Eukaryotic cells contain many sacs and tubes bounded by a single membrane. Although these are often rather similar in appearance, they can be subdivided into different types specialized to carry out distinct functions.
Figure 3.6. Mitochondrion and chloroplast.
Figure 3.6. Mitochondrion and chloroplast.
Mitochondria and chloroplasts are frequently found close to another membrane-bound organelle, the peroxisome. In human cells peroxisomes have a diameter of about 500 nm, and their dense matrix contains a heterogeneous collection of proteins concerned with a variety of metabolic functions, some of which are only now beginning to be understood. Peroxisomes are so named because they are frequently responsible for the conversion of the highly reactive molecule hydrogen peroxide (H2O2), which is formed as a by-product of the reactions in the mitochondrion, into water:
This reaction is carried out by a protein called catalase, which sometimes forms an obvious crystal within the peroxisome. Catalase is an enzyme—a protein catalyst that increases the rate of a chemical reaction (page 241). In fact, it was one of the first enzymes to be discovered. In humans, peroxisomes are primarily associated with lipid metabolism. Understanding peroxisome function is important for a number of inherited human diseases such as X-linked adrenoleukodystrophy where peroxisome malfunction and the consequent inability to metabolise lipid properly typically leads to death in childhood or early adulthood unless dietary lipid is extremely restricted.
In addition to Camillo Golgi's Nobel prize in 1906, modern studies of cell organelles have also been recognized by the Nobel committee. George Palade, Albert Claude, and Christian de Duve shared the 1974 Nobel prize in physiology or medicine for their work on the identification and isolation of cell organelles. Gunter Blobel, a former student of Palade's, was awarded the same prize in 1999 for the discovery that proteins carry so-called targeting sequences that determine where in the cell they should reside (page 215).
The endoplasmic reticulum is a network of membrane enclosed channels that run throughout the cell, forming a continuous network whose lumen (inside) is at all points separated from the cytosol by a single membrane. The membrane of the endoplasmic reticulum is continuous with the outer nuclear membrane (Fig. 3.5). Two regions can be recognized in most cells, known as smooth endoplasmic reticulum and rough endoplasmic reticulum (Fig. 1.2 on page 3). The basic difference is that the rough endoplasmic reticulum is covered in ribosomes, which give it its rough appearance in the electron microscope.
The function of the smooth endoplasmic reticulum varies from tissue to tissue. In the ovaries, testes, and the adrenal gland it is where steroid hormones are made; in the liver it is the site of detoxication of foreign chemicals including drugs. Probably the most universal role of the smooth endoplasmic reticulum is the storage and sudden release of calcium ions. Calcium ions are pumped from the cytosol into the lumen of the smooth endoplasmic reticulum to more than 100 times the concentration found in the cytosol. Many stimuli can cause this calcium to be released back into the cytosol, where it activates many cell processes (Chapter 16).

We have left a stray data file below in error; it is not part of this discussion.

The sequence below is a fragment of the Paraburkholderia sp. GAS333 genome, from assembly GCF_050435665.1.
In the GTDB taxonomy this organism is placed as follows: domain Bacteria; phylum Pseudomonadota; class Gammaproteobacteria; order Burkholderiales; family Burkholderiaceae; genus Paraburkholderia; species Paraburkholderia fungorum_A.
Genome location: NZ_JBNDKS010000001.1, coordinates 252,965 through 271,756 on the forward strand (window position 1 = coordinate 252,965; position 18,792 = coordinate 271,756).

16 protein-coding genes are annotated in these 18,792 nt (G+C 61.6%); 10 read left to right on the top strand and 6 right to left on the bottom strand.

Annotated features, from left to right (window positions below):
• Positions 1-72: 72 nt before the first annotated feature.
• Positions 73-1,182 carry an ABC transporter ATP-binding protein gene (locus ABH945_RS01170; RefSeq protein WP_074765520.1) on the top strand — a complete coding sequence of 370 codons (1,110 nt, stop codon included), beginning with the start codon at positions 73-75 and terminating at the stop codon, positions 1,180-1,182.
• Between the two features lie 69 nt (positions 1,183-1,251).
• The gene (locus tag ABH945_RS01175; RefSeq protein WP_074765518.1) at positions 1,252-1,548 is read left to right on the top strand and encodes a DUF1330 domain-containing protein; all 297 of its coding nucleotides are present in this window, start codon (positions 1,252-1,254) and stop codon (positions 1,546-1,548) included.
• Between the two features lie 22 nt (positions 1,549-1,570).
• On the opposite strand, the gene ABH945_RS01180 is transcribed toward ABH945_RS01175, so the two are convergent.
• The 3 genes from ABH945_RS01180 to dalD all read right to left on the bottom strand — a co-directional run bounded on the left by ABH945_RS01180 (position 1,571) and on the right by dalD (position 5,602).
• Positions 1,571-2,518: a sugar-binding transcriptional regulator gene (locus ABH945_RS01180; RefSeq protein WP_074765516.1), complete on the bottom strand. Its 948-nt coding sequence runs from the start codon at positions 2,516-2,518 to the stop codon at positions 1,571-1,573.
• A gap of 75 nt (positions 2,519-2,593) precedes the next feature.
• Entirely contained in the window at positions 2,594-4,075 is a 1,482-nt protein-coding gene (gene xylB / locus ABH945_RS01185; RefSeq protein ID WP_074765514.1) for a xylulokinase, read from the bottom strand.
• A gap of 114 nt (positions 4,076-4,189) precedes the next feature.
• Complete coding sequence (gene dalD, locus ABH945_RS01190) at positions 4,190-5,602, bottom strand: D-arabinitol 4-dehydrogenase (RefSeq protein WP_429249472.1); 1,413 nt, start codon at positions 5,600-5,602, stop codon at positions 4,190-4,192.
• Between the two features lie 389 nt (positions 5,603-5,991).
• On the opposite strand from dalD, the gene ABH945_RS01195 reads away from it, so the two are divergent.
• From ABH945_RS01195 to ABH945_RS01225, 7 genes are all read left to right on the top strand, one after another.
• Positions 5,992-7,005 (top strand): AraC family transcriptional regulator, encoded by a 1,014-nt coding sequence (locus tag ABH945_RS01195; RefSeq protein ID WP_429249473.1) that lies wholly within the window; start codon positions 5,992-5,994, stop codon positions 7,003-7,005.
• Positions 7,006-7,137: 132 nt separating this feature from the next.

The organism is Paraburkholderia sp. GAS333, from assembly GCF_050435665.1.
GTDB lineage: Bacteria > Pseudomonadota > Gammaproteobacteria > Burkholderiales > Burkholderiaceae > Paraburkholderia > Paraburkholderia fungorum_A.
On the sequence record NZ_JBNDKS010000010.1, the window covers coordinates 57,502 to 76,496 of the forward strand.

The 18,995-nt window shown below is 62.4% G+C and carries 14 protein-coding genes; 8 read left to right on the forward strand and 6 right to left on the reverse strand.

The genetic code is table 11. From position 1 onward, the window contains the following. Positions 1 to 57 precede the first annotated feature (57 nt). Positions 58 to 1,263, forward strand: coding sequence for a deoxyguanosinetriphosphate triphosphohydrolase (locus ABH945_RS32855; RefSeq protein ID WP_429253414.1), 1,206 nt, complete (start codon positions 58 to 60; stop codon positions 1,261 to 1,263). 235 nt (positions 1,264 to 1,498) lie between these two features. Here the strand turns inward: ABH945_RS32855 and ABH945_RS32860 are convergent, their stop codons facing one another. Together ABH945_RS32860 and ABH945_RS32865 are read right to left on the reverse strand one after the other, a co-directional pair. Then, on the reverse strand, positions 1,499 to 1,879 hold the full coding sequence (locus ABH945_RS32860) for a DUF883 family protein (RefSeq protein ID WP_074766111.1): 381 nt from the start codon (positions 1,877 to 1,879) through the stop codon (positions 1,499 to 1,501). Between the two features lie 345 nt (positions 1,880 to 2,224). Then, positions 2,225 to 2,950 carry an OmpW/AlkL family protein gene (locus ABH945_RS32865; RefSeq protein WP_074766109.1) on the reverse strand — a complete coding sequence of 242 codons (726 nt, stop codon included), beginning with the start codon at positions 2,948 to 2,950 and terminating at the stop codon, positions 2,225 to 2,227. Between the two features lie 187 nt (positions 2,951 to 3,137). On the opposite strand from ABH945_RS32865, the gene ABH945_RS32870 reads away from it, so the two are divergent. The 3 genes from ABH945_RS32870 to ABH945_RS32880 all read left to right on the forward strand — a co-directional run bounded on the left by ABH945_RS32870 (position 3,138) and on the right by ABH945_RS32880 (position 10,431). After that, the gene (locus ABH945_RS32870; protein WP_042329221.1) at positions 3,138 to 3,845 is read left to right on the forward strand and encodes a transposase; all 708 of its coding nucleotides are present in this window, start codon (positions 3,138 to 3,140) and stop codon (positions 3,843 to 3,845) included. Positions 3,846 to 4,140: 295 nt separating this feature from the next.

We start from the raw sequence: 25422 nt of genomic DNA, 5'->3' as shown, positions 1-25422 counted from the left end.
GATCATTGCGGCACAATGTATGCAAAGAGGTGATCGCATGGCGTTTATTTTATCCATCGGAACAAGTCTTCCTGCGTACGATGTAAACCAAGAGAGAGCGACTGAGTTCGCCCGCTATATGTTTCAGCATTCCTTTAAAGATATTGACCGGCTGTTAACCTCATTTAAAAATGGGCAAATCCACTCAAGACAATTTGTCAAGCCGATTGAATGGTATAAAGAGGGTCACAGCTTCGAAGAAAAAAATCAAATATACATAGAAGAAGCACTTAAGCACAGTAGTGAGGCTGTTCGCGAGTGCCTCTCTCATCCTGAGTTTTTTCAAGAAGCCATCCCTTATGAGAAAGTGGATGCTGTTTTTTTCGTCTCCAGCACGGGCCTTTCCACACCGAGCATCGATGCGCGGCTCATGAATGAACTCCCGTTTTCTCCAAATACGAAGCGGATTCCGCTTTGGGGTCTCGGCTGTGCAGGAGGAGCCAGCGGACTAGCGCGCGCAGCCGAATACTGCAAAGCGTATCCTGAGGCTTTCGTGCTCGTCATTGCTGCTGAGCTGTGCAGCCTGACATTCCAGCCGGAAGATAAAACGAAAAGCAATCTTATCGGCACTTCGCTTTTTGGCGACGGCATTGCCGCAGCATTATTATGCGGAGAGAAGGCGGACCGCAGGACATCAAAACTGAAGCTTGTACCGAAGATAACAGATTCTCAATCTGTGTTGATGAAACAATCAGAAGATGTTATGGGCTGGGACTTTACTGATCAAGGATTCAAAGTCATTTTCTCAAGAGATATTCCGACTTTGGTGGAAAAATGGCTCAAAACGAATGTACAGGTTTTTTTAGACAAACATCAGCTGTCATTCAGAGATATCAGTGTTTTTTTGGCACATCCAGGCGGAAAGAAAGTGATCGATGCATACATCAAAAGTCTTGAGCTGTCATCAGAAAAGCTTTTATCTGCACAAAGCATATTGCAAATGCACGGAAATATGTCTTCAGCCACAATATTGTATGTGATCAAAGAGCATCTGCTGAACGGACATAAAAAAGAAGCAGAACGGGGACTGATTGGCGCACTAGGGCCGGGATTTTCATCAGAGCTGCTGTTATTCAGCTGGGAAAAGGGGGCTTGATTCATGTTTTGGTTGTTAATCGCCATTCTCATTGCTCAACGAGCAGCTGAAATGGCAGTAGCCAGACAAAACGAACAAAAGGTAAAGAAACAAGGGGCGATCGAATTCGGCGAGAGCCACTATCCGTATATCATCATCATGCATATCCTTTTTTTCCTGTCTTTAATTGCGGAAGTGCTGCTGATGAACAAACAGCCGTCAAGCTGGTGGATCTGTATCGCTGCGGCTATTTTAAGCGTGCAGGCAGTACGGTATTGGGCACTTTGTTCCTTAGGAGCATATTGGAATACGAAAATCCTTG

The rough endoplasmic reticulum is where the cells make the proteins that will end up as integral membrane proteins in the plasma membrane, and proteins that the cell will export to the extracellular medium (such as the proteins of the extracellular matrix, page 13).
The Golgi apparatus, named after its discoverer, 1906 Nobel prize winner Camillo Golgi, is a distinctive stack of flattened sacks called cisternae. The Golgi apparatus is the distribution point of the cell where proteins made within the rough endoplasmic reticulum are further processed and then directed to their final destination.
Appropriately, given this central role, the Golgi apparatus is situated at the so-called cell center, a point immediately adjacent to the nucleus that is also occupied by a structure called the centrosome (Fig. 1.2 on page 3). The centrosome helps to organize the cytoskeleton (Chapter 18).
Lysosomes are sometimes called "cell stomachs" because they contain enzymes that digest cellular components. They are particularly plentiful in cells that digest and destroy other cells, such as macrophages. Lysosomes are roughly spherical and usually 250-500 nm in diameter.
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